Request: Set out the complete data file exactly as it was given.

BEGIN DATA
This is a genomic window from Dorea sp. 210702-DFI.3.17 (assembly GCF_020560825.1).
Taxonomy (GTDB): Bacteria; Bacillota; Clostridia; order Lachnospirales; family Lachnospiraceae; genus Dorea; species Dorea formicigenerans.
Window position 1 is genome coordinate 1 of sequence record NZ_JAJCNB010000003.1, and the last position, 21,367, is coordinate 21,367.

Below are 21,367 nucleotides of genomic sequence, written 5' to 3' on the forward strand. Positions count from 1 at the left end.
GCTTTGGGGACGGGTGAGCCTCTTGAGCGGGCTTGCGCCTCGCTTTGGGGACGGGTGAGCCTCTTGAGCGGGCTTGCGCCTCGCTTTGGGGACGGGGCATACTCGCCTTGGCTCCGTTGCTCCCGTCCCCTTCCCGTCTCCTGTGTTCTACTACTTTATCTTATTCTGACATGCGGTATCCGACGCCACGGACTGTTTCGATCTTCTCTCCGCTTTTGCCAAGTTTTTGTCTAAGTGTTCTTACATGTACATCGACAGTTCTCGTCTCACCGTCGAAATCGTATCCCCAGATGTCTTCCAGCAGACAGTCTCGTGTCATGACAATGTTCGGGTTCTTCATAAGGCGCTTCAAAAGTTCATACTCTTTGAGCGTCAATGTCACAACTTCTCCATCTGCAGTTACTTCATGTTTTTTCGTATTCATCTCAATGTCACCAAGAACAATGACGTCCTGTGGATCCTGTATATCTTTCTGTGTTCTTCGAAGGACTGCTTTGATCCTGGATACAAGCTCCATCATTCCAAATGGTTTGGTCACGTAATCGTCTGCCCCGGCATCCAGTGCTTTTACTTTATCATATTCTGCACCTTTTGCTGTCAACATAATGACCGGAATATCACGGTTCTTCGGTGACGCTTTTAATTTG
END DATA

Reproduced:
This is a genomic window from Dorea sp. 210702-DFI.3.17 (assembly GCF_020560825.1).
Taxonomy (GTDB): Bacteria; Bacillota; Clostridia; order Lachnospirales; family Lachnospiraceae; genus Dorea; species Dorea formicigenerans.
Window position 1 is genome coordinate 1 of sequence record NZ_JAJCNB010000003.1, and the last position, 21,367, is coordinate 21,367.

Below are 21,367 nucleotides of genomic sequence, written 5' to 3' on the forward strand. Positions count from 1 at the left end.
GCTTTGGGGACGGGTGAGCCTCTTGAGCGGGCTTGCGCCTCGCTTTGGGGACGGGTGAGCCTCTTGAGCGGGCTTGCGCCTCGCTTTGGGGACGGGGCATACTCGCCTTGGCTCCGTTGCTCCCGTCCCCTTCCCGTCTCCTGTGTTCTACTACTTTATCTTATTCTGACATGCGGTATCCGACGCCACGGACTGTTTCGATCTTCTCTCCGCTTTTGCCAAGTTTTTGTCTAAGTGTTCTTACATGTACATCGACAGTTCTCGTCTCACCGTCGAAATCGTATCCCCAGATGTCTTCCAGCAGACAGTCTCGTGTCATGACAATGTTCGGGTTCTTCATAAGGCGCTTCAAAAGTTCATACTCTTTGAGCGTCAATGTCACAACTTCTCCATCTGCAGTTACTTCATGTTTTTTCGTATTCATCTCAATGTCACCAAGAACAATGACGTCCTGTGGATCCTGTATATCTTTCTGTGTTCTTCGAAGGACTGCTTTGATCCTGGATACAAGCTCCATCATTCCAAATGGTTTGGTCACGTAATCGTCTGCCCCGGCATCCAGTGCTTTTACTTTATCATATTCTGCACCTTTTGCTGTCAACATAATGACCGGAATATCACGGTTCTTCGGTGACGCTTTTAATTTG